A young orphan named “Wart” wants nothing more than to be the squire to his older foster brother. Merlin the Magician sees more potential in the boy and begins training him for a greater destiny. “Wart” accompanies his brother to a tournament in London, where he will discover his true fate as Merlin’s visions of greatness unfold.
We all know how it feels when you remember a movie one way from childhood and realize as an adult it’s not quite as it seemed. That was my feeling as I watched Disney’s The Sword in the Stone 50th Anniversary Edition. Far be it for me to start slinging mud at what is considered to be a classic in the eyes of many. However, it became tedious watching Merlin the Magician teach “Wart” life lessons through turning himself and the boy into one animal after another and breaking into song.
I’ve never been a big fan of any musicals. I’m sure this factor has everything to do with my lack of enthusiasm for The Sword in the Stone. My preferred version of the Arthur story would lean more towards the adventurous Excalibur.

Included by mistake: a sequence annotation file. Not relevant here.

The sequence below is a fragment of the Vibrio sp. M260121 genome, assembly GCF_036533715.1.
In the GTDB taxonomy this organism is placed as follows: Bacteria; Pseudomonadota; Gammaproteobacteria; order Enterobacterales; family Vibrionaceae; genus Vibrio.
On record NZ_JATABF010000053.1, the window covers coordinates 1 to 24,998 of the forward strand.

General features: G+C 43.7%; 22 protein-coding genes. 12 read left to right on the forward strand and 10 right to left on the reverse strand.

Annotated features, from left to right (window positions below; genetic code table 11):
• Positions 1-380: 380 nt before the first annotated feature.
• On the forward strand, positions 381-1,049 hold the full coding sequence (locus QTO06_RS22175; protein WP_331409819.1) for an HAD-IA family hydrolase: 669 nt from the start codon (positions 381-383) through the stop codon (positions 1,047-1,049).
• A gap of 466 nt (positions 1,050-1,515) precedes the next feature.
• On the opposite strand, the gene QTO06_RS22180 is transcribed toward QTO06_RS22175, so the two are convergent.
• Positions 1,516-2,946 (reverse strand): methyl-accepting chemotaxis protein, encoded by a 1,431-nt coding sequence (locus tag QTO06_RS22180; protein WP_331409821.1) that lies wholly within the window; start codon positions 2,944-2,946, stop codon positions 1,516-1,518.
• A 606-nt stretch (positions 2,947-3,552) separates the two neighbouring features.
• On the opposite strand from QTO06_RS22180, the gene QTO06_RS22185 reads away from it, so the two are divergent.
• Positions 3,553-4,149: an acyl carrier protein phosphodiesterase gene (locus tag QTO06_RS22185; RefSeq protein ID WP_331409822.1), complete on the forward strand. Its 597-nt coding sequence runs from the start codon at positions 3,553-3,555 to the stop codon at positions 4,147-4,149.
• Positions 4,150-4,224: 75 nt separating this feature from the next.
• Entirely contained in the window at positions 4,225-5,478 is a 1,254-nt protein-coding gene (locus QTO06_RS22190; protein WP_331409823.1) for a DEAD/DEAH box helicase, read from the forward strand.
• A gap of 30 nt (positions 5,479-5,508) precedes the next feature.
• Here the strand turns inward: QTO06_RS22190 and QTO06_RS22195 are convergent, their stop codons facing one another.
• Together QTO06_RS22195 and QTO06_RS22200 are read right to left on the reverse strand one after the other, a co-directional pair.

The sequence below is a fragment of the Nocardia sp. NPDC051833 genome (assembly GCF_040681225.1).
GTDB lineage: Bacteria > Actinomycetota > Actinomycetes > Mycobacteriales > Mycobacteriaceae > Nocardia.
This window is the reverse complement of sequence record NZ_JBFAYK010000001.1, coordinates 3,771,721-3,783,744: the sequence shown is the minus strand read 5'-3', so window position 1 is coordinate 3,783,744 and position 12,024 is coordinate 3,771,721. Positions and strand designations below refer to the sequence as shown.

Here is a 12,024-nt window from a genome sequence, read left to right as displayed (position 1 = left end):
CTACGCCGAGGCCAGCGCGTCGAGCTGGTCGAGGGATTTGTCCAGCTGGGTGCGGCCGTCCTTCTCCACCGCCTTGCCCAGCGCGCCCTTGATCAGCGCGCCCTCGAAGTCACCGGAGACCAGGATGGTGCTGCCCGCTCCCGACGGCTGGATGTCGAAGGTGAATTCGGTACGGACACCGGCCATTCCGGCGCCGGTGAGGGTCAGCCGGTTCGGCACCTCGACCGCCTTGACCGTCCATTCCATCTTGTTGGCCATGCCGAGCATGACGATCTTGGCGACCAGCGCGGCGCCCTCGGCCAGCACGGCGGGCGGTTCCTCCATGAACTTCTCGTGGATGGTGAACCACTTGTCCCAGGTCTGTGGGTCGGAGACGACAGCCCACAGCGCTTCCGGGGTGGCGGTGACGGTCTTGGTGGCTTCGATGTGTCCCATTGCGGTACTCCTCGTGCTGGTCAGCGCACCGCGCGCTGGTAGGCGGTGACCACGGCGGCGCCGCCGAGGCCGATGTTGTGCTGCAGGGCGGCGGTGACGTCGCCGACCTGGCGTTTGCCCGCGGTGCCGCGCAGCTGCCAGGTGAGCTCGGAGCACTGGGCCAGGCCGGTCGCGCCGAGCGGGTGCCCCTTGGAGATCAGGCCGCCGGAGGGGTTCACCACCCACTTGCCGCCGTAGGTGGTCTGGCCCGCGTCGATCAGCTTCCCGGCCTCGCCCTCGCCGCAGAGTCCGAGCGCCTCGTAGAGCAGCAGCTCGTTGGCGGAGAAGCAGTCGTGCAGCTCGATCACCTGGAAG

The Sword in the Stone does contain quite a bit of magic. Some people with certain religious convictions will find this a good reason to steer clear of the movie. I would have to say that anyone who watches The Lord of the Rings films has no right to throw rocks at this one.
The audio and video transfers for The Sword in the Stone 50th Anniversary give viewers the best experience they’ve ever had with this film. The colors are vibrant and the picture is clean. The 5.1 surround sound gives home audiences the opportunity to experience it on a whole new level.
The Sword in the Stone 50th Anniversary Edition includes some entertaining special features. There’s an alternate opening presented here through the use of black-and-white storyboards. It also contains two classic featurettes entitled “Music Magic: The Sherman Brothers” and an excerpt from “All About Magic” hosted by Walt Disney. Two animated shorts and Disney’s Sing-Along round out the bonus material.
My 7-year old loved The Sword in the Stone 50th Anniversary Edition, so maybe I’ve just outgrown it. He’s watched it twice already, where I found it near impossible to sit through once. If children like it, does it really matter what this old reviewer thinks about it anyway? It’s been proven time and time again that Disney movies are critic-proof.
The Sword in the Stone 50th Anniversary Edition is available now on Blu-ray.